Conservation Issues in the West
Although North America is a biodiversity hotspot for freshwater mussels, only 2% are native to areas west of the Rocky Mountains. These species—belonging to three groups—occur or once occurred from northern Mexico all the way to Alaska and from the Pacific Coast inland to Wyoming, Montana, and Arizona. Western North America’s freshwater mussels have received much less attention than eastern species, perhaps because the western states and provinces have historically been home to fewer people (who might study its flora and fauna) than in the East, because there are many fewer species of freshwater mussel, or because our western species have appeared more stable than eastern species. Yet the West faces numerous challenges—from increasing populations and continued expansion of developed areas, to increased extraction or abstraction of water, to the impacts of a changing climate. Under such pressures, aquatic habitats and species have suffered, as evidenced by large declines in native salmon stocks, decreased streamflows, and increasingly straightened and hardened rivers and banks.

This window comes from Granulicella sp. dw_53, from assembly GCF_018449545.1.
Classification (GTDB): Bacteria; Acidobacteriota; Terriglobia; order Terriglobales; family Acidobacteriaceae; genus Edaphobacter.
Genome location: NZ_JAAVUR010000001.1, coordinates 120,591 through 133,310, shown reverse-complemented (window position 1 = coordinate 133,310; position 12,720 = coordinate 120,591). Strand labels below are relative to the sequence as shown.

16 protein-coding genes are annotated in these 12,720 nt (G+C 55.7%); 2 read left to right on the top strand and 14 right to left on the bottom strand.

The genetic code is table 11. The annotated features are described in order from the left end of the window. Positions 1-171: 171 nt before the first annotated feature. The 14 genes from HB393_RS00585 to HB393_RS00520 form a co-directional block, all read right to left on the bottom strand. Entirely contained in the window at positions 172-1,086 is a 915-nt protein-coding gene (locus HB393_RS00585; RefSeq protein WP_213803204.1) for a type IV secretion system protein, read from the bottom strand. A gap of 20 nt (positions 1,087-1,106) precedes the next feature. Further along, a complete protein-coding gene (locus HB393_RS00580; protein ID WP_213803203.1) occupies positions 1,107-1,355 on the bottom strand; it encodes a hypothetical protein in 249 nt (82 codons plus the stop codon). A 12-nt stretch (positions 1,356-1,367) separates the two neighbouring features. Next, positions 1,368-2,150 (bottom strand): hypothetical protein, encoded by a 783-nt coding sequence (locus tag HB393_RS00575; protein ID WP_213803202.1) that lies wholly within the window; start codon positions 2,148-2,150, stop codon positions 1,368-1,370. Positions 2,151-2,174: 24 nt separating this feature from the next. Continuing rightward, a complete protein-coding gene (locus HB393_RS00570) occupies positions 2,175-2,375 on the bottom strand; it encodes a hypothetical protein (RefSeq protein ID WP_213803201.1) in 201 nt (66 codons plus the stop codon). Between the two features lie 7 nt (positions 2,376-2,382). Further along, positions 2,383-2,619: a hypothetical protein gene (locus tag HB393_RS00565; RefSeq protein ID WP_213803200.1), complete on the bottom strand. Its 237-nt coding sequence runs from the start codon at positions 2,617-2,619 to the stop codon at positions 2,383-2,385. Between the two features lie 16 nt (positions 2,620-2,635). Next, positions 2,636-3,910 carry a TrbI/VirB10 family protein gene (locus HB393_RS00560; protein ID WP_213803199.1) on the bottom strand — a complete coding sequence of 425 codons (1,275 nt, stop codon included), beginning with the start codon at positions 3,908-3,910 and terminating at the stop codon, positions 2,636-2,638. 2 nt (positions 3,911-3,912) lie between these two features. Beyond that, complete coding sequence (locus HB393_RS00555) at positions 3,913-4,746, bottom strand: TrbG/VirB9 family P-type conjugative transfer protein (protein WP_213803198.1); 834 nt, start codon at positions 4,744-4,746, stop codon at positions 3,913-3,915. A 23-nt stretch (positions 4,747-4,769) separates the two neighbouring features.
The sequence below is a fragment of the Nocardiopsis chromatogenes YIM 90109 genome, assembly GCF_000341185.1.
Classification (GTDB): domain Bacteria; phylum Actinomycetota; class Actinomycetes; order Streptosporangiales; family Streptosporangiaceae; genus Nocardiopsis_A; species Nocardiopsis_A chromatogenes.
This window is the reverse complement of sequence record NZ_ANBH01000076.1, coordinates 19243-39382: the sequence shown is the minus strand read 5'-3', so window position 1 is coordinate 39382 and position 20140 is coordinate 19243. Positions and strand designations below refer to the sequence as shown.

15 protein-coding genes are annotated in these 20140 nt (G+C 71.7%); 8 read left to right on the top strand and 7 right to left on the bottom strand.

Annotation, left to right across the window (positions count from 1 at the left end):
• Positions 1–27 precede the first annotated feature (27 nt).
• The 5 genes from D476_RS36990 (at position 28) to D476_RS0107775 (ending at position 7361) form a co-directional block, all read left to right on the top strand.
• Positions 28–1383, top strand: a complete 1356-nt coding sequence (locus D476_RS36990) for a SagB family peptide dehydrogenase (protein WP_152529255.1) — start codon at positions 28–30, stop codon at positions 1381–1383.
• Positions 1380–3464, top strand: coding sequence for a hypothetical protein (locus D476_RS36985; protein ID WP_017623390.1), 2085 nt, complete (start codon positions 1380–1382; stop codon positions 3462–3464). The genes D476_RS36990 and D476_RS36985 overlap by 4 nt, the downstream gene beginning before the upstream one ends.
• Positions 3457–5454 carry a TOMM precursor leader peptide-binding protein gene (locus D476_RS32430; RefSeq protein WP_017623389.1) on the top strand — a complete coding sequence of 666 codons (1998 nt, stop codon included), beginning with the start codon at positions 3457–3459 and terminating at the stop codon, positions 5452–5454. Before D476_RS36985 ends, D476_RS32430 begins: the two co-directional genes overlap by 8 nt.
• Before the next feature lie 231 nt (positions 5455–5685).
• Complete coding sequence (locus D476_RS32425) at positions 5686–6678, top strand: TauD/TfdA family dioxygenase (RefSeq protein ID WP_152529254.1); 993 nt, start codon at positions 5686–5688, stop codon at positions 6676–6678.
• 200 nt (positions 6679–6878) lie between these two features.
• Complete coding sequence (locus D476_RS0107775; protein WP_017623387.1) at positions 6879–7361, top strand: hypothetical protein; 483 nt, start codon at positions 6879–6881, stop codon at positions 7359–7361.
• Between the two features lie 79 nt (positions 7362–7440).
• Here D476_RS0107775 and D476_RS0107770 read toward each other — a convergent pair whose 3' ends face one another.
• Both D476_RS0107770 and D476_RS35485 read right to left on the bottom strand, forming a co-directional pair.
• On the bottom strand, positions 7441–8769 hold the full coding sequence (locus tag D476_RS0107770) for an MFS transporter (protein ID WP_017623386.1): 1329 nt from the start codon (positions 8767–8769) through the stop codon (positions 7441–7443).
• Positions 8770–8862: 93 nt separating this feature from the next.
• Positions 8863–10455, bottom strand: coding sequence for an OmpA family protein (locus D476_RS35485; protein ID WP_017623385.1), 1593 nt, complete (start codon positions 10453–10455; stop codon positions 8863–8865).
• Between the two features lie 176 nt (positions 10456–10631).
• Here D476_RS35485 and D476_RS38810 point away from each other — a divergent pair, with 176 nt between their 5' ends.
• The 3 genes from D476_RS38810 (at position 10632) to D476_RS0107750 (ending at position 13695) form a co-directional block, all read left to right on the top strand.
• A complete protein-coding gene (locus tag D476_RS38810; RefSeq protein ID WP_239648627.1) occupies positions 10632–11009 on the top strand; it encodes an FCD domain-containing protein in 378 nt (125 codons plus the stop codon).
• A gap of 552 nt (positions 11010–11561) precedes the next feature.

Amidst these changes, western malacologists have also been tracking the decline of western freshwater mussel populations. In fact, based on these and other observations by biologists and contributors to the Western Mussel Database, researchers have found that mussels have disappeared from nearly one-fifth of the watersheds they once inhabited. Mussel species diversity has also declined in 35% of western watersheds. Our focus on western freshwater mussel conservation has grown from our efforts to fill in knowledge gaps, including documenting the current status of western species. Read on to learn more about western mussels and our conservation focus.